Dell World: The new Dell is here, and CEO Dell and former President Clinton look to technology's role in the future.
Dell wound down his portion of the keynote with several customer testimonials designed to show how the company's offerings cater to large companies while also democratizing the competitive landscape by giving smaller organizations tools that were traditionally exclusive to the biggest players. These testimonials included a video from Barclays that described mobile innovations, such as instantly transferring money via text messages; Tulane University, which used Dell to affordably improve its data centers after becoming financially strapped by Hurricane Katrina; and a host of medical advancements related to big data analytics and genomics.
Dell looked to the future in his final remarks. The CEO mentioned the newly established Dell Center for Entrepreneurs, which he described as a "gateway for growing businesses" and part of Dell's effort to "figure out how to create jobs in this economic environment, and to power our economy forward." He cited partnerships with organizations such as the Clinton Global Initiative, which set the stage for President Clinton's appearance.
Clinton charmed the audience by wearing boots emblazoned with the silhouette of a longhorn steer, mascot of the University of Texas. He also displayed all the rhetorical prowess that make him a successful politician, offering simple arguments that might have seemed like platitudes had they not been accompanied by thorough yet accessible examples. He touched on subjects ranging from health care to climate change to conflicts in Syria and Egypt to the fiscal cliff. But his primary argument involved avoiding zero sum outcomes.
"In a world that seems to be full of zero sum games and conflict models based on trying to hold onto a yesterday that can't be recovered," he said, "I believe the future belongs to networks and creative cooperation."
Clinton argued that because threats, cultural differences, debates and information are crossing borders to an unprecedented extent, "we are living in a world where we're compelled to share the future." He said that technology will be important -- but the issue is, how are we going to share it?
"If we want the world to work," Clinton stated, "we will need to create more non zero-sum arrangements, where we still have competition, and we still reward those who work harder or who have new ideas or are particularly gifted -- but we share."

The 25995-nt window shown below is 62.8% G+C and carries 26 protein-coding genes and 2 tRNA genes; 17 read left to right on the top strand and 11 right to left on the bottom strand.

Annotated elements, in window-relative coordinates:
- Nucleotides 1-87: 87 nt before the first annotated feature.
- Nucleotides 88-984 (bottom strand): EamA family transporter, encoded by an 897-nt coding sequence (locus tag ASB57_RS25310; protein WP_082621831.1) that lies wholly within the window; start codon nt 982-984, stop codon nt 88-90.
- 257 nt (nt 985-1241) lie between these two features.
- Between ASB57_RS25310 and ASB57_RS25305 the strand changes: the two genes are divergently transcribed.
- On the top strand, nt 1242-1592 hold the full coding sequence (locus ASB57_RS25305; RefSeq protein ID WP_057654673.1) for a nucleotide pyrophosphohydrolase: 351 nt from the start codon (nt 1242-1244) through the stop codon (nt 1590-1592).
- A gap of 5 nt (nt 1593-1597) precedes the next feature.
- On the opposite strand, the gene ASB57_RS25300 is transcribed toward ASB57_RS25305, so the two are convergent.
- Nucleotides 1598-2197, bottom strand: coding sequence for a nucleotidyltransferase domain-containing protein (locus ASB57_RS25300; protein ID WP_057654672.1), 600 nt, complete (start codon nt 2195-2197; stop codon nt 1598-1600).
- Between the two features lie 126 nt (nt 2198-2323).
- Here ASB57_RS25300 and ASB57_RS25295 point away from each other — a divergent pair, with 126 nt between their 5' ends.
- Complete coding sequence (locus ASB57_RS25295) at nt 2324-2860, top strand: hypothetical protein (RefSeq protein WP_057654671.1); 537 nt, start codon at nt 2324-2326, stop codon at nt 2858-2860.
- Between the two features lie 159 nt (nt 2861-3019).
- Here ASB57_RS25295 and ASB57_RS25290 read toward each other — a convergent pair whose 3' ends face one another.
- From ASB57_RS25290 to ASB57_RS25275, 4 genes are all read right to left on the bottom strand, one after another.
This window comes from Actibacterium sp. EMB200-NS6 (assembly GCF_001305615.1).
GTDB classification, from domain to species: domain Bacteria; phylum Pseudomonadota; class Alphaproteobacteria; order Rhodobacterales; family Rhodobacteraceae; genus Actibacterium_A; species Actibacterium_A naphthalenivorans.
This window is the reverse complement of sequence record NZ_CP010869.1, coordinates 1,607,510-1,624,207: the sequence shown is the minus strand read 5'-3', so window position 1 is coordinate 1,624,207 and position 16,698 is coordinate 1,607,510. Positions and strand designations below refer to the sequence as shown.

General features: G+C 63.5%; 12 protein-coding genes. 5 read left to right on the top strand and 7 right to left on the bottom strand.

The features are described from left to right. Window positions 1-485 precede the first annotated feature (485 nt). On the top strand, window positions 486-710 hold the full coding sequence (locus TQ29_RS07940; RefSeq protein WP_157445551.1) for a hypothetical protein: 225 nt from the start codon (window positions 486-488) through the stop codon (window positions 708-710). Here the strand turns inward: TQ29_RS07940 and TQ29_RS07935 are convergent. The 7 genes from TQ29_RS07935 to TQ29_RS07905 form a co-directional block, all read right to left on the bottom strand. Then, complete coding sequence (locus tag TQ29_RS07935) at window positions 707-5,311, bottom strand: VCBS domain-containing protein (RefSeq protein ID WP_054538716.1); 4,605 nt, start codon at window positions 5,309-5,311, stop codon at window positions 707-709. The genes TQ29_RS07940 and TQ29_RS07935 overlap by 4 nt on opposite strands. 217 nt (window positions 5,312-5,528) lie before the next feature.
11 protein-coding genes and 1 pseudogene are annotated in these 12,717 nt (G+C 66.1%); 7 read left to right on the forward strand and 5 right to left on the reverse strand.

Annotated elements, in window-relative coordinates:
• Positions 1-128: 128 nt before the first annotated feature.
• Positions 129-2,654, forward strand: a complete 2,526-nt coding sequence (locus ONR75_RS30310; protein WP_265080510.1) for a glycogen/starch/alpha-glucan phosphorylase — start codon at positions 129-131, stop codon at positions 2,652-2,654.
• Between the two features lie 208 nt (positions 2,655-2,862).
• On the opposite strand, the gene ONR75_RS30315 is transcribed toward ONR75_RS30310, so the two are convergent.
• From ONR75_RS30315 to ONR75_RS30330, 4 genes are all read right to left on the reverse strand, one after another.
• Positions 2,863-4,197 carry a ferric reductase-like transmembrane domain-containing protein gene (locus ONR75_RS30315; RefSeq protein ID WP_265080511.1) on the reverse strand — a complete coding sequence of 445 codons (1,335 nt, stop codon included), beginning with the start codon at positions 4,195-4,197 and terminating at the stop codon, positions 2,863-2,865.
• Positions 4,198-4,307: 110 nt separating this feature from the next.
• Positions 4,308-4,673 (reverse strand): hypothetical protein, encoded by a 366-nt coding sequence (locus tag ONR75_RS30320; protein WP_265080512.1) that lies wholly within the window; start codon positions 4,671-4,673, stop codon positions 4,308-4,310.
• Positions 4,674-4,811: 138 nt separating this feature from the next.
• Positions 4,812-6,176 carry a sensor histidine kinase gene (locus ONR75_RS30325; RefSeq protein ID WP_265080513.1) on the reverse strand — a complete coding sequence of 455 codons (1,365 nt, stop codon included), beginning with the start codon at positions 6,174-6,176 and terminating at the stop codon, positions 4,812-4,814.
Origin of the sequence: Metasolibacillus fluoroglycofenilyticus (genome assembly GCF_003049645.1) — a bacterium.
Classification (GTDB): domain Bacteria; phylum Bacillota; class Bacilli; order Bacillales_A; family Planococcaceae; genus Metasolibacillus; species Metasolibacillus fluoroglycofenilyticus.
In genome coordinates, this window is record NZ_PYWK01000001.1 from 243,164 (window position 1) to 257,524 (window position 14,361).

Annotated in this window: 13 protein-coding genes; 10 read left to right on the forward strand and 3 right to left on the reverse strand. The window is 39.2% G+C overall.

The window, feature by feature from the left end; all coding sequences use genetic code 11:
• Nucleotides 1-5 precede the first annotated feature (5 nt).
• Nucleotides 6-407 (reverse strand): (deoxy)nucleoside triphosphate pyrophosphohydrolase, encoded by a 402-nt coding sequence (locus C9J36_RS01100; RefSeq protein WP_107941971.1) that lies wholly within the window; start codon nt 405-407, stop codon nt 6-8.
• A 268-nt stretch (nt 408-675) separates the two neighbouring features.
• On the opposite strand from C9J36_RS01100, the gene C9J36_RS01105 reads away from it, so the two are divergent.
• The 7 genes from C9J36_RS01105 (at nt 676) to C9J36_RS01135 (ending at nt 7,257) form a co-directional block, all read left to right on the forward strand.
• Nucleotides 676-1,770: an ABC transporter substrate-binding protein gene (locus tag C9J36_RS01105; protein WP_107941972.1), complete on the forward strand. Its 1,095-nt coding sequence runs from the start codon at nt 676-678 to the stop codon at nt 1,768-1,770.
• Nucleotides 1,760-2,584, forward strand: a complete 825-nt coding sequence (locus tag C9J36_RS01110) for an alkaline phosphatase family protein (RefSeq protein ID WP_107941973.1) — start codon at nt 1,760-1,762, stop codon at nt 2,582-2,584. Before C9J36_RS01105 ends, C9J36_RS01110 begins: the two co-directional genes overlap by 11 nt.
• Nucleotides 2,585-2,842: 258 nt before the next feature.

To illustrate, he cited the $3 billion spent to sequence the human genome. "Most of it, I spent. It was your money," he said, eliciting laughs from the crowed. He detailed how the research had allowed St. Jude Children's Research Center, the nation's largest cancer hospital for children, to not only drive down the cost of treatment but also to more effectively combat diseases. The success, he said, involved the "open sourcing" of the research --"creative cooperation" in action. In addition to the human benefits, he pointed out, the approach has generated hundreds of companies and thousands of jobs.
Clinton contrasted the medical cooperation with his own attempt to build the Large Hadron Collider in Texas. While trying to pass the national budget in 1993, he was told that he couldn't get the necessary votes without giving up the project. "I said that's the dumbest thing I ever heard," he related. "Particle physics are going to determine a lot of our future, and it's not that much money." A number of Congressmen who didn't live in Texas disagreed, and the project ended up in Switzerland.
Such squabbling, he said, privileges individual interests over those of the group. Clinton called such attitudes antiquated and out of touch with modern geopolitical realities. Even so, he ended his speech on an optimistic note: "If we can get back to the tomorrow business and do it together, we're going to be just fine."
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